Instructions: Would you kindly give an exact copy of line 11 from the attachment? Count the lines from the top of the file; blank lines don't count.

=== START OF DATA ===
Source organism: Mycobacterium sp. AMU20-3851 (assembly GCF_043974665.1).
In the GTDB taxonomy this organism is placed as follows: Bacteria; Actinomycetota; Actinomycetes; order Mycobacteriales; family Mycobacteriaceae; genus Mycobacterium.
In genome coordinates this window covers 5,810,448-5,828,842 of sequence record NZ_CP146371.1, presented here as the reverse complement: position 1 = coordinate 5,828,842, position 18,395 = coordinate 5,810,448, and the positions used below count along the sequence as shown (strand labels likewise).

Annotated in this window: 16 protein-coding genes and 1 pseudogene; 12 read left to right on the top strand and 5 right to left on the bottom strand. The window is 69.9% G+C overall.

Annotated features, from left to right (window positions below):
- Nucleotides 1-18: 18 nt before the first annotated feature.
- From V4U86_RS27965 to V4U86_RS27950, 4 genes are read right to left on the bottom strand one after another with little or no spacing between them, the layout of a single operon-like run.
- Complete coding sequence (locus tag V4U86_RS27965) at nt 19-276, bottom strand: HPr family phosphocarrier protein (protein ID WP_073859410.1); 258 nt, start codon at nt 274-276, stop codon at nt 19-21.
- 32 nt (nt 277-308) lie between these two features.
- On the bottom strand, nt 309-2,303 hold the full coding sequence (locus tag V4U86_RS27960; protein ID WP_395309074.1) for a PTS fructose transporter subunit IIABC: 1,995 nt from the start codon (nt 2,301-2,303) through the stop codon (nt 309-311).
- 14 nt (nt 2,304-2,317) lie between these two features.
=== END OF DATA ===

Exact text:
- 14 nt (nt 2,304-2,317) lie between these two features.